Admittedly, the gunplay is ok, the graphics are mostly nice. But in the end, the game seem like a stupid use of my time. I’m running a guy I don’t care for, doing repetitive things for people I don’t like or care about. I don’t think I’ll fire up the game again and don’t think Bioware can fix it for me. I liked the previous ME games a lot, warts and all. I got attached to the characters and their struggles and enjoyed the story line. Not so here. Maybe it’s just me, I suppose I’m older than I was at ME1. I dunno.

  14. Masked Dave says:

    I’m fascinated to see how far they can correct people’s lack of emotional engagement with characters without changing any of the dialogue or voice acting. Not saying that they shouldn’t fix those things, but it’ll make a really interesting case study in a few years time!

    • Hoot says:

      If they replaced the cockney (Liam, whose voice actor should never be considered for another voice acting job) with someone who didn’t sound so disconnected from the script and boring all the time (I’m thinking Idris Elba, if they can get Natalie Dormer in then they can get him in) and they replaced the Scot (the science girl who also can’t voice act) with a proper Scot like Kate Dickie or Rose Leslie or someone then that would be a significant improvement.

      It won’t fix the trite and juvenile script, but at least it will be delivered with some talent despite how bad it is.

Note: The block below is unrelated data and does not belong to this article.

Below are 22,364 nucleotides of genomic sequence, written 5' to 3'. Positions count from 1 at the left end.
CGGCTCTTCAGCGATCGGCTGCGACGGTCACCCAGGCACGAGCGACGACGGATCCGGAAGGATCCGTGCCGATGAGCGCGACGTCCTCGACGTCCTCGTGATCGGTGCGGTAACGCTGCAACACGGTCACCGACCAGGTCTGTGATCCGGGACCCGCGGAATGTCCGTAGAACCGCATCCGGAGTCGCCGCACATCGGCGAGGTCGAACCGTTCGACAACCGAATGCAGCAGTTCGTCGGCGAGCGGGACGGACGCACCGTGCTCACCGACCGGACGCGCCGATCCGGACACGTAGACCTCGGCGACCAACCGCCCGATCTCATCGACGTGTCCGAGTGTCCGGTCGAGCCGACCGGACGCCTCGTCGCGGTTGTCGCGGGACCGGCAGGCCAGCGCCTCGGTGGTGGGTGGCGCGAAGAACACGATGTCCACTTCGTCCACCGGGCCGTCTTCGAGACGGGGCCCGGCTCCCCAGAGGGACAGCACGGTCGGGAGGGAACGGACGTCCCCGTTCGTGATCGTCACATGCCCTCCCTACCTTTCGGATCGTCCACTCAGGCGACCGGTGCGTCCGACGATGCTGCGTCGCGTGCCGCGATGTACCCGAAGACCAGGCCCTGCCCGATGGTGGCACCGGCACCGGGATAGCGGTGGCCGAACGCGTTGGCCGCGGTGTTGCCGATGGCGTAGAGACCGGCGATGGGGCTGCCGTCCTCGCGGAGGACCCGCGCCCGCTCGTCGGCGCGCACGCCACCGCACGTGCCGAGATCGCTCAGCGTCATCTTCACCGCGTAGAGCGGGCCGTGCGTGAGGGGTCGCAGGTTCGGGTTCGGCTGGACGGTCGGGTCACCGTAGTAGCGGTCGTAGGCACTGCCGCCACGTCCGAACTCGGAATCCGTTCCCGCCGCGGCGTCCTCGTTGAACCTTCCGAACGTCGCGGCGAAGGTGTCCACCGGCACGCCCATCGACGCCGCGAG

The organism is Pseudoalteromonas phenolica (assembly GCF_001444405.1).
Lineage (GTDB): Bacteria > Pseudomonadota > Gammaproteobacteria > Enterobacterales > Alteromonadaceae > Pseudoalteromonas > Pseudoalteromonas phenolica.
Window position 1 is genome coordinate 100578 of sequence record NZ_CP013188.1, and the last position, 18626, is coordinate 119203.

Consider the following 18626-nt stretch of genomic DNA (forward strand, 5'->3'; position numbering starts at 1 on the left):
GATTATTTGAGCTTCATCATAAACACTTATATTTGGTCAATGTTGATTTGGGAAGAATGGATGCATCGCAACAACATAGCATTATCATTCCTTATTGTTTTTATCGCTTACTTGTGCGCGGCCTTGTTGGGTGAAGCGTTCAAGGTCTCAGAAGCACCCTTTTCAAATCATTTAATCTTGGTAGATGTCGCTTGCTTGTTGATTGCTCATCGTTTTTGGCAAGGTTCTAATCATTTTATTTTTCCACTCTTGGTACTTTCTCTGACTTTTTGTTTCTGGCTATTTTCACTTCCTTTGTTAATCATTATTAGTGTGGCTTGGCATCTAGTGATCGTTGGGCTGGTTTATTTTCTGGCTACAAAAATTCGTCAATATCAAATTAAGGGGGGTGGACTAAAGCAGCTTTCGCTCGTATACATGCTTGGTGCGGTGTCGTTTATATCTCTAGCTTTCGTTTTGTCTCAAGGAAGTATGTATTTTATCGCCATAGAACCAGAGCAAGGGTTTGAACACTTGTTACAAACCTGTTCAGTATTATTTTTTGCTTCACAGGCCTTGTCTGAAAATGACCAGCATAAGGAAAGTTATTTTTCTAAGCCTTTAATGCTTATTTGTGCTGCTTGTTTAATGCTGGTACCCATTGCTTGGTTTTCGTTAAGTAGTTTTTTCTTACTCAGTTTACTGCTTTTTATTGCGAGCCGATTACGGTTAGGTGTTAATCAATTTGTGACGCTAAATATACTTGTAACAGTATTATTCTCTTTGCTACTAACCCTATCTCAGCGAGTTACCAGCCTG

EDIT :- I just want to say how much I hated the character of Liam from the first minute he opened his mouth. Absolute goon.

      • Zenicetus says:

        Well, they would also have to replace all the Angaran Australian accents too. That is just so weird. I don’t know why game companies don’t realize that it’s better to just pick one accent and stick with it for continuity. If everyone in the game spoke with that accent it wouldn’t be so jarring.

        • matthewfupp says:

          I’m pretty sure there’s some dialogue somewhere that says that Angarans have developed different dialects because they live on a bunch of different planets. Guess one of those translates to Australian with whatever translator technology the humans have going.

      • Von Uber says:

        Suvi’s voice actress comes from Glasgow.

        • Hoot says:

          I never said she wasn’t a Scot. I merely said she needs to replaced with a Scot who can voice act.

  15. TheGrumpieGnome says:

    Anyone want to bring up the fact that probably 70% of the voices are either English, Irish, or Scottish?

  16. HZCH says:

    I was a fan of the Mass Effect Trilogy, so I’ve watched a bunch of before/ after videos : you’re right Mr. Meer, those acting entities now more look like aspiring androids than some faces you’d meet in a strange nightmare in which clowns are passing a casting for ME:A…

    Then, I realised something : their “acting” actually remind me of Dragon Age: Origins, that I loved too. Except it’s 2017.